AU - Chan, Queenie Hoi Shan

AU - Stroud, Rhonda

AU - Martins, Zita

AU - Yabuta, Hikaru

PY - 2020/5/12

Y1 - 2020/5/12

N2 - Analysis of organic matter has been one of the major motivations behind solar system exploration missions. It addresses questions related to the organic inventory of our solar system and its implication for the origin of life on Earth. Sample return missions aim at returning scientifically valuable samples from target celestial bodies to Earth. By analysing the samples with the use of state-of-the-art analytical techniques in laboratories here on Earth, researchers can address extremely complicated aspects of extra-terrestrial organic matter. This level of detailed sample characterisation provides the range and depth in organic analysis that are restricted in spacecraft-based exploration missions, due to the limitations of the on-board in-situ instrumentation capabilities. So far, there are four completed and in-process sample return missions with an explicit mandate to collect organic matter: Stardust and OSIRIS-REx missions of NASA, and Hayabusa and Hayabusa2 missions of JAXA. Regardless of the target body, all sample return missions dedicate to minimise terrestrial organic contamination of the returned samples, by applying various degrees or strategies of organic contamination mitigation methods. Despite the dedicated efforts in the design and execution of contamination control, it is impossible to completely eliminate sources of organic contamination. This paper aims at providing an overview of the successes and lessons learned with regards to the identification of indigenous organic matter of the returned samples vs terrestrial contamination.

AB - Analysis of organic matter has been one of the major motivations behind solar system exploration missions. It addresses questions related to the organic inventory of our solar system and its implication for the origin of life on Earth. Sample return missions aim at returning scientifically valuable samples from target celestial bodies to Earth. By analysing the samples with the use of state-of-the-art analytical techniques in laboratories here on Earth, researchers can address extremely complicated aspects of extra-terrestrial organic matter. This level of detailed sample characterisation provides the range and depth in organic analysis that are restricted in spacecraft-based exploration missions, due to the limitations of the on-board in-situ instrumentation capabilities. So far, there are four completed and in-process sample return missions with an explicit mandate to collect organic matter: Stardust and OSIRIS-REx missions of NASA, and Hayabusa and Hayabusa2 missions of JAXA. Regardless of the target body, all sample return missions dedicate to minimise terrestrial organic contamination of the returned samples, by applying various degrees or strategies of organic contamination mitigation methods. Despite the dedicated efforts in the design and execution of contamination control, it is impossible to completely eliminate sources of organic contamination. This paper aims at providing an overview of the successes and lessons learned with regards to the identification of indigenous organic matter of the returned samples vs terrestrial contamination.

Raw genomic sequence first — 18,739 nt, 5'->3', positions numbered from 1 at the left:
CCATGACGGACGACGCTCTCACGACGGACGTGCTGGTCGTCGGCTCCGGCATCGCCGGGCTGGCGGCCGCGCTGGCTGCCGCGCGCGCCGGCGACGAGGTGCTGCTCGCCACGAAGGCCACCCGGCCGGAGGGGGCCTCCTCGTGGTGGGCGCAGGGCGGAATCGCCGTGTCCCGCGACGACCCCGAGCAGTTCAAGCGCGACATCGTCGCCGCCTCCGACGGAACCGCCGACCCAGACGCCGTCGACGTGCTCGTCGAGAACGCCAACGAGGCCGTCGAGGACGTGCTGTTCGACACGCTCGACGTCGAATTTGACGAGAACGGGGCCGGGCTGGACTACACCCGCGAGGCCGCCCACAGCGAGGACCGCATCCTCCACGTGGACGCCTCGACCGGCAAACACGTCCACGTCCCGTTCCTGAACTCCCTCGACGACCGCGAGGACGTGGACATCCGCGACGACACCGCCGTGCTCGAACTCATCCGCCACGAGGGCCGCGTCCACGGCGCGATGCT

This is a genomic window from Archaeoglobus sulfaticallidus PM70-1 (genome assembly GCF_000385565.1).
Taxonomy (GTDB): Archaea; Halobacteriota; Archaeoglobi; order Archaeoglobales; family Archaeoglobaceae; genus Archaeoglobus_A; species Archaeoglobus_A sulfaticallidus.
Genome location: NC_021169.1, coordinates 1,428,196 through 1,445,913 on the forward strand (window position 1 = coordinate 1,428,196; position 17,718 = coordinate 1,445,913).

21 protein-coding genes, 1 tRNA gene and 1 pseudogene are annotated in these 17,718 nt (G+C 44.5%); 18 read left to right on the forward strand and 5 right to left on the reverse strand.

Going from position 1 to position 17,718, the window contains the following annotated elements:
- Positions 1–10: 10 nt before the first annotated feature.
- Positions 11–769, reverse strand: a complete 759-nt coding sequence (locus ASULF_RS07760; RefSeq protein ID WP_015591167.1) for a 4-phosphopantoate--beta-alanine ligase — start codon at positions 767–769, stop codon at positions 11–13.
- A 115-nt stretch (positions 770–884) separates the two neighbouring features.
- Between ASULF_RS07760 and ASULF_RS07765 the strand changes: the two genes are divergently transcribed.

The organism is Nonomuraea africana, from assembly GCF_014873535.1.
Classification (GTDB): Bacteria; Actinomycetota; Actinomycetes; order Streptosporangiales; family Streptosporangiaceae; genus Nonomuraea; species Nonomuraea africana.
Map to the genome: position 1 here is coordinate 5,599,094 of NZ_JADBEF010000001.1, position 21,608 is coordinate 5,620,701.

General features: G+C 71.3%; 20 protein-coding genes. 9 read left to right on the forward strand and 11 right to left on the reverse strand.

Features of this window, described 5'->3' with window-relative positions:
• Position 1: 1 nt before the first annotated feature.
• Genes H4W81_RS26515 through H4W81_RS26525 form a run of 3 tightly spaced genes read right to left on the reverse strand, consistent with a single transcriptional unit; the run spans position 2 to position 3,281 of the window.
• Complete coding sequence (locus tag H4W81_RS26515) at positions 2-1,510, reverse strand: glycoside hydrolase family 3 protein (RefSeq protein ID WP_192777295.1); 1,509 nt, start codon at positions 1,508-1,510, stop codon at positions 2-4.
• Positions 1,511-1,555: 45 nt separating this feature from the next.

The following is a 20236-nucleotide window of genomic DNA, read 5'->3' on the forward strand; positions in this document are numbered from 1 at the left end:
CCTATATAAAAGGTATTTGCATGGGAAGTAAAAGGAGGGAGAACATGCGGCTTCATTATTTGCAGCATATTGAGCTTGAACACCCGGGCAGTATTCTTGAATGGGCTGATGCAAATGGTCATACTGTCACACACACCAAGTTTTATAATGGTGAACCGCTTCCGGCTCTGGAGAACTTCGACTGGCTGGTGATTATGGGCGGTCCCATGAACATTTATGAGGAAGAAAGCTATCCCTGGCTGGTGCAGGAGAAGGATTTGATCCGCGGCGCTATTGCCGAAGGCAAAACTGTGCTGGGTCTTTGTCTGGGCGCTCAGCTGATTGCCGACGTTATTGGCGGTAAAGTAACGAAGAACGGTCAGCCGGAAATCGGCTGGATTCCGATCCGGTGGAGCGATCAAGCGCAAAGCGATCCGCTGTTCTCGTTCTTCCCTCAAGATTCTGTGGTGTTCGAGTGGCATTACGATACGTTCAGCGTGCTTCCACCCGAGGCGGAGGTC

U2 - 10.1007/s11214-020-00678-7

DO - 10.1007/s11214-020-00678-7

M3 - Article

VL - 216

SP - 1

EP - 40

JO - SPACE SCIENCE REVIEWS

JF - SPACE SCIENCE REVIEWS

SN - 0038-6308

M1 - 56

ER -